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Hollande election anniversary incites protests across France

By Agencies in Paris | China Daily | Updated: 2013-05-07 08:13

Hollande election anniversary incites protests across France

As the Socialists mark their first year in office, tens of thousands of protesters marched in towns across France on Sunday against French President Francois Hollande's growth and job policy.

The march, organized by the Left Front coalition, drew a range of left-wingers, from greens to trade unionists, to the symbolic venue of Bastille Square, site of a Paris prison that was stormed during the French Revolution of 1789.

Some 180,000 demonstrators chanted "resistance" in the Square of Bastille, expressing their refusal of the government's labor deal, retirement plan and austerity measures, the Left Party's figures showed.

According to police data, only 30,000 people participated in Sunday's protest, led by Jean Luc Melenchon, head of the hard-left party who backed Hollande a year ago to occupy the Elysee Palace for a five-year mandate.

"The test period is over and the account is not there. ... If you know how to do, we know. ... It is us who begin with this demonstration, the insurgency that our republican homeland needs," Melenchon told protestors.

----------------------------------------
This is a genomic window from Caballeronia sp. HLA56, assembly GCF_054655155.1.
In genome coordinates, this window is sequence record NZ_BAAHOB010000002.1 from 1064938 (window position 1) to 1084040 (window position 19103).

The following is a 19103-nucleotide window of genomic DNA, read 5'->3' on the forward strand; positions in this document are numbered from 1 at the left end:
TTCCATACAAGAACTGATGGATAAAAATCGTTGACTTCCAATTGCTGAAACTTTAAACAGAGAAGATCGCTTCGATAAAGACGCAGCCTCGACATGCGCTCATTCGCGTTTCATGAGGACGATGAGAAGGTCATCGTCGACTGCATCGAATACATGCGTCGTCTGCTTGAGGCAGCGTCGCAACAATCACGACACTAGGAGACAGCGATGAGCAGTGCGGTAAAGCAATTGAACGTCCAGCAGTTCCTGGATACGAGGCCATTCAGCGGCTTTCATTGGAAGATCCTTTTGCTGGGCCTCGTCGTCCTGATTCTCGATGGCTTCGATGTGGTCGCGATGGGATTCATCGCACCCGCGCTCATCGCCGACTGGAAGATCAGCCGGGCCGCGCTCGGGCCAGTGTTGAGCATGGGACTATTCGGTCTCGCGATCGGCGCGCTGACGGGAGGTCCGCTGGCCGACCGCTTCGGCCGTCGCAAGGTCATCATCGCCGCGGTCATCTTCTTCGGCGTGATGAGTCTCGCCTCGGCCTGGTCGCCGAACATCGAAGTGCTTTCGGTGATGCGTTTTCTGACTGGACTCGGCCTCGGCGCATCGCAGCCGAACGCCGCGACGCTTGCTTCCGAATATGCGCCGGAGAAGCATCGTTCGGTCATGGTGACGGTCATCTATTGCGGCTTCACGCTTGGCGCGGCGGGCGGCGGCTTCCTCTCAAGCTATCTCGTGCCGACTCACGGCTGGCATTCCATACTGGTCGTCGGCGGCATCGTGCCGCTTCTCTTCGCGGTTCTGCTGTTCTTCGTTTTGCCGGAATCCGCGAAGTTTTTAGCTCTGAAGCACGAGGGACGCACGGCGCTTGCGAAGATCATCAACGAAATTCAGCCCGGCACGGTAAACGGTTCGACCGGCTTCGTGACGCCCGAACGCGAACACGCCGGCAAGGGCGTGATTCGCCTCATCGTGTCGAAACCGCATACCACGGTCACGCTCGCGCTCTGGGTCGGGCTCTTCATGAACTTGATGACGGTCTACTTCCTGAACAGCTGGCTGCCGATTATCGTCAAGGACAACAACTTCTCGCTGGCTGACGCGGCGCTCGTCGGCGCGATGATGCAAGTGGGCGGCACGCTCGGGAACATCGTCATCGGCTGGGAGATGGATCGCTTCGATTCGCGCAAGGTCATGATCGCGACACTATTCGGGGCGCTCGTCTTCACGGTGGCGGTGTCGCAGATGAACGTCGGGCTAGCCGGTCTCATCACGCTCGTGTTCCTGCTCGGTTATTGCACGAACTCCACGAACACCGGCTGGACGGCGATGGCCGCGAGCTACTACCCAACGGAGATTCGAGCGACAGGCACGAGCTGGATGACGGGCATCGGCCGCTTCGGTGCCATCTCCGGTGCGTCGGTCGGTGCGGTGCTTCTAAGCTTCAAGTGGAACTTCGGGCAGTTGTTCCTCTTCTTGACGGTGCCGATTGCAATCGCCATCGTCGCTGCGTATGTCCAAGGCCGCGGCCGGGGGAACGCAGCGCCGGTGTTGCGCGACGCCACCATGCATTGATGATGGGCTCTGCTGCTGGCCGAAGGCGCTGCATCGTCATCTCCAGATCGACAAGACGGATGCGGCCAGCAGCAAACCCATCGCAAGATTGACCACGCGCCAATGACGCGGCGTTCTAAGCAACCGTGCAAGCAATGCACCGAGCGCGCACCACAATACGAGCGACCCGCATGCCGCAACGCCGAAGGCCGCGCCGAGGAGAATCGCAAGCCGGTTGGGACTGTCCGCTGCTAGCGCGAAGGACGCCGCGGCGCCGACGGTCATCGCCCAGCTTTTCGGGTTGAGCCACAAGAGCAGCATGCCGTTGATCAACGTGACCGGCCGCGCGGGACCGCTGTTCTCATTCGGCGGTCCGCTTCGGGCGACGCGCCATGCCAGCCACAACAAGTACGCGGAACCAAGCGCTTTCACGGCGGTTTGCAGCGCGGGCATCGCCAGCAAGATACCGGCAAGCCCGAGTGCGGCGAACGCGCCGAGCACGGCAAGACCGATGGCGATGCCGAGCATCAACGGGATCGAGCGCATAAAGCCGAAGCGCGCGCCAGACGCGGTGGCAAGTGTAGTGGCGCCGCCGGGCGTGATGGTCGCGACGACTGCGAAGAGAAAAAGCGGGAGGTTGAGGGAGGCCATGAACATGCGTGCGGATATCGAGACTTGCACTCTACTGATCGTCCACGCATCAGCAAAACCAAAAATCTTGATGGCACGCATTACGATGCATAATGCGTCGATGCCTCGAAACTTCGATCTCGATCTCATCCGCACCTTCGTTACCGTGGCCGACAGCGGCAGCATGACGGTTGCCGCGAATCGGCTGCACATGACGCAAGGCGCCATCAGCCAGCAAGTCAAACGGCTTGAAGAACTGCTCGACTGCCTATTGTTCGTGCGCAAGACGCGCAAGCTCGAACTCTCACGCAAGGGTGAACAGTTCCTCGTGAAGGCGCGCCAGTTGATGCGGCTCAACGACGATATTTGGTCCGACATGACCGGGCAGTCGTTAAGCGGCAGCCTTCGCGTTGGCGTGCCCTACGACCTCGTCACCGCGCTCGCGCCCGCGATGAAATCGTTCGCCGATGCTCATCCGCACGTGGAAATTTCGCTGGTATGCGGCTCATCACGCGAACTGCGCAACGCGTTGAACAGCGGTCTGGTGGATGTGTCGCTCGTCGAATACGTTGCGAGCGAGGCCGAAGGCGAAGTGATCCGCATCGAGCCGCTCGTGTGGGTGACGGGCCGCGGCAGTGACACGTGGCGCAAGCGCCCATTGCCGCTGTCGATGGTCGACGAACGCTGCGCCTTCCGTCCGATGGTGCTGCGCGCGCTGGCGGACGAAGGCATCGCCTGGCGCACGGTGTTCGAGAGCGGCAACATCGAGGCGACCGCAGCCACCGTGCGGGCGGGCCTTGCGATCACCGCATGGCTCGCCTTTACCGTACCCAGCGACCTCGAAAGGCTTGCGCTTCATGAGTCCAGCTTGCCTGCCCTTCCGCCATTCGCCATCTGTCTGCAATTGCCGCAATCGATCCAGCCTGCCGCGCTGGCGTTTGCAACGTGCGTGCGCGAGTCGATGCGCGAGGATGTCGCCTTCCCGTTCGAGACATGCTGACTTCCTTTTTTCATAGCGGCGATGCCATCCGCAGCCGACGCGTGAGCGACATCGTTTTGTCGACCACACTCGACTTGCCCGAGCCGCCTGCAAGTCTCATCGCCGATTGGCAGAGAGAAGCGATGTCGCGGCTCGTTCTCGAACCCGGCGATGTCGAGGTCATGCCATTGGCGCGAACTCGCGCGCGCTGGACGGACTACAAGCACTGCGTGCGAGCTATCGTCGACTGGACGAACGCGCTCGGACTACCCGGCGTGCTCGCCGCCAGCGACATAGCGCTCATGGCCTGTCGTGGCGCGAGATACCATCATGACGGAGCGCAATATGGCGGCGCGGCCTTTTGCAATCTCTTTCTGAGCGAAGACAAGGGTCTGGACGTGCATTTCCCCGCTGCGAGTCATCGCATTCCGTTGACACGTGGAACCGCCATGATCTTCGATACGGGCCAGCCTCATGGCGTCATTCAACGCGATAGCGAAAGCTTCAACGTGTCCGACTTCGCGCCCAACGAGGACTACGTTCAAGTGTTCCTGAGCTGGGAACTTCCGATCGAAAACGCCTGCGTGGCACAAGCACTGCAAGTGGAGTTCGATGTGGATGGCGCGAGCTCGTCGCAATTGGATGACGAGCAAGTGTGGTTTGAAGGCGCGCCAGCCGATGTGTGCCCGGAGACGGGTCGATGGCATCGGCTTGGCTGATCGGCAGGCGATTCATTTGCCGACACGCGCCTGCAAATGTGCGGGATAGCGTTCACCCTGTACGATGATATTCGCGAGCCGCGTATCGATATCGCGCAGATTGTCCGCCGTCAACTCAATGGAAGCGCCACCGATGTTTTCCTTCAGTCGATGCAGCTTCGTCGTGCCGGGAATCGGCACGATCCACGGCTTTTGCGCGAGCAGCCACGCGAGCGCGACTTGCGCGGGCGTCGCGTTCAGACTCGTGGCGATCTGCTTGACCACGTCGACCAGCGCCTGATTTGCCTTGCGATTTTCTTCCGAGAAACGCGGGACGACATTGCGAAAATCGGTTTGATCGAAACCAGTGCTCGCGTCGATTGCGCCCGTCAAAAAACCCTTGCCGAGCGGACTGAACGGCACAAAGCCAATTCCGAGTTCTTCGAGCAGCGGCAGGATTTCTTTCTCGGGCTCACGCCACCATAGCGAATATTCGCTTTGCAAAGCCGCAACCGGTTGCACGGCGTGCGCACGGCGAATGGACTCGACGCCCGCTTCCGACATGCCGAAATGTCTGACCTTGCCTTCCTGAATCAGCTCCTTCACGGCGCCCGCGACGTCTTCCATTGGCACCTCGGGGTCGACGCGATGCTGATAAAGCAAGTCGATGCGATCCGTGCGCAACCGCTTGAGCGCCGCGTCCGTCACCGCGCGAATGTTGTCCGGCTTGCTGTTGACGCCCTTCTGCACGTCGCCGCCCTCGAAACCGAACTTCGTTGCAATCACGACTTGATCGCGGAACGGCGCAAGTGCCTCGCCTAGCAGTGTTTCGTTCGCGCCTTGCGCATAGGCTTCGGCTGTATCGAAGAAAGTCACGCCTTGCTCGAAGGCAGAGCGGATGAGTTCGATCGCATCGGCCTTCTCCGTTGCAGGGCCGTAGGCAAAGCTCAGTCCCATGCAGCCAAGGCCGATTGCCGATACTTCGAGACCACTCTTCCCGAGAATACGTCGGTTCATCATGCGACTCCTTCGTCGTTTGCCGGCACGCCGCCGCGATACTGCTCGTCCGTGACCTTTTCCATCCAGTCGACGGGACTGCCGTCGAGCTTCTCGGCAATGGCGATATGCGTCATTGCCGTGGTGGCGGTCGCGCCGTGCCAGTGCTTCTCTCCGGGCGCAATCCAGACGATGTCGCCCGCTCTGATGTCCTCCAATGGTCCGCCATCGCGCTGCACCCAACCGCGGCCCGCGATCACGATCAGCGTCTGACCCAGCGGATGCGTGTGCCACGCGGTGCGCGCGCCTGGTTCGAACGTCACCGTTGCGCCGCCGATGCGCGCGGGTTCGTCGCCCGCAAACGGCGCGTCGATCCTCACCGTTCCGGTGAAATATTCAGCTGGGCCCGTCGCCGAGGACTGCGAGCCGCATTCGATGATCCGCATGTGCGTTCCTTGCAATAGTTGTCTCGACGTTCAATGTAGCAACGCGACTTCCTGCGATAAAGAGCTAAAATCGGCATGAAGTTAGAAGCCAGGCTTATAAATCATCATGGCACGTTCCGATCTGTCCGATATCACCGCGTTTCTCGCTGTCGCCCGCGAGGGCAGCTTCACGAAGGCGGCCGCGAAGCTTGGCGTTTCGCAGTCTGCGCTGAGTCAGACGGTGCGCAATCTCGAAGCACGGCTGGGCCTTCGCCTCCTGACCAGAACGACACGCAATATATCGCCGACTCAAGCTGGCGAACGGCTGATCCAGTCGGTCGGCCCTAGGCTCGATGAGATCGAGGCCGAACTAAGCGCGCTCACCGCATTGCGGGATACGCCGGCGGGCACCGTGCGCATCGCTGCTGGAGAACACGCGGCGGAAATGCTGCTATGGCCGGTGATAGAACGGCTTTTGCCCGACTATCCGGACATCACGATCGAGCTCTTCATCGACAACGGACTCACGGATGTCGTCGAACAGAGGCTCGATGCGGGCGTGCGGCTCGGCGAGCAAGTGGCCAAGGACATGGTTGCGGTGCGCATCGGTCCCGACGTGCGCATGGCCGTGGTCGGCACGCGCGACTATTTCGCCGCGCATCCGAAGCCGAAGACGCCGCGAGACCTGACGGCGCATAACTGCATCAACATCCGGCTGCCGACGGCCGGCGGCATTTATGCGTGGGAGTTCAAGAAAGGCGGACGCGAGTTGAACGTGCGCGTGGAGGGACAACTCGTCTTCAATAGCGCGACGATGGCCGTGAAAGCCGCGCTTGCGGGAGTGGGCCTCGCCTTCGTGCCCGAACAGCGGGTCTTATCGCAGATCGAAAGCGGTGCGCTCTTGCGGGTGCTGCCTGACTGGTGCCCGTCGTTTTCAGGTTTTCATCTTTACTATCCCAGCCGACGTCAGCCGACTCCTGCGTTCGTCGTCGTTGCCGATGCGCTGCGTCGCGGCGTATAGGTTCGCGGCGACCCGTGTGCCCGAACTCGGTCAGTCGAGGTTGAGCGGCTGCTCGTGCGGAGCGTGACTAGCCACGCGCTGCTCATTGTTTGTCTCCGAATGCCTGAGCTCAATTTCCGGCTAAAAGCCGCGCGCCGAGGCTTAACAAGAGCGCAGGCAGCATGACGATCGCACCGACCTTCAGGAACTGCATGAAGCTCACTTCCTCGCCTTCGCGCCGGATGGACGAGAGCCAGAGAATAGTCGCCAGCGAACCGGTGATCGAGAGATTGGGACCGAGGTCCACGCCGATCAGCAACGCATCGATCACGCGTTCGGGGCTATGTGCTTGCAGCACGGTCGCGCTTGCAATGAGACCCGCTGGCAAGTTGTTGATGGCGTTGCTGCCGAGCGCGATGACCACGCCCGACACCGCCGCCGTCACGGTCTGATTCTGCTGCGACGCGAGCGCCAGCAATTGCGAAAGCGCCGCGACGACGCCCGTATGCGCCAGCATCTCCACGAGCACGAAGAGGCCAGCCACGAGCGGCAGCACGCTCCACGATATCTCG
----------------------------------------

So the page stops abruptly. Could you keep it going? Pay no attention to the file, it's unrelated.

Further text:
"We do not change our mind, we do not want the world finance in power. We do not accept the austerity policies that leads our people, like all of Europe, to an endless suffering," added the former candidate of the 2012 presidential election.

With France on the edge of recession, unemployment at an all-time high and eurozone partners pressing him to cut the budget deficit, Hollande has suffered the sharpest fall in popularity of any president in more than half a century.

While the protest gathered a large swath of left-wing sympathizers, Hollande still has the strong backing of center-left lawmakers and the moderate CFDT trade union group, which backed the labor reform and did not join the march.

Responding to the marchers, Prime Minister Jean-Marc Ayrault told TV channel TF1: "There is no austerity, that's a propaganda invention."

But he added: "I understand their impatience and it's why we need to battle. ... Our reforms are geared towards growth and investment, not just austerity. They will bear fruit little by little."

Ayrault added the government was considering cutting its stake in some partly state-owned companies to finance investments.

In a move hailed as a victory by Finance Minister Pierre Moscovici, the European Commission on Friday gave France two more years to bring its budget deficit below the EU ceiling of 3 percent of gross domestic product, from 4.8 percent last year. The government says it will hit the target by mid-2014.

But Melenchon was dismissive. "Stop the lies. It's not two years of respite the European Commission is giving us but two years of blackmail," he said.


(China Daily 05/07/2013 page10)

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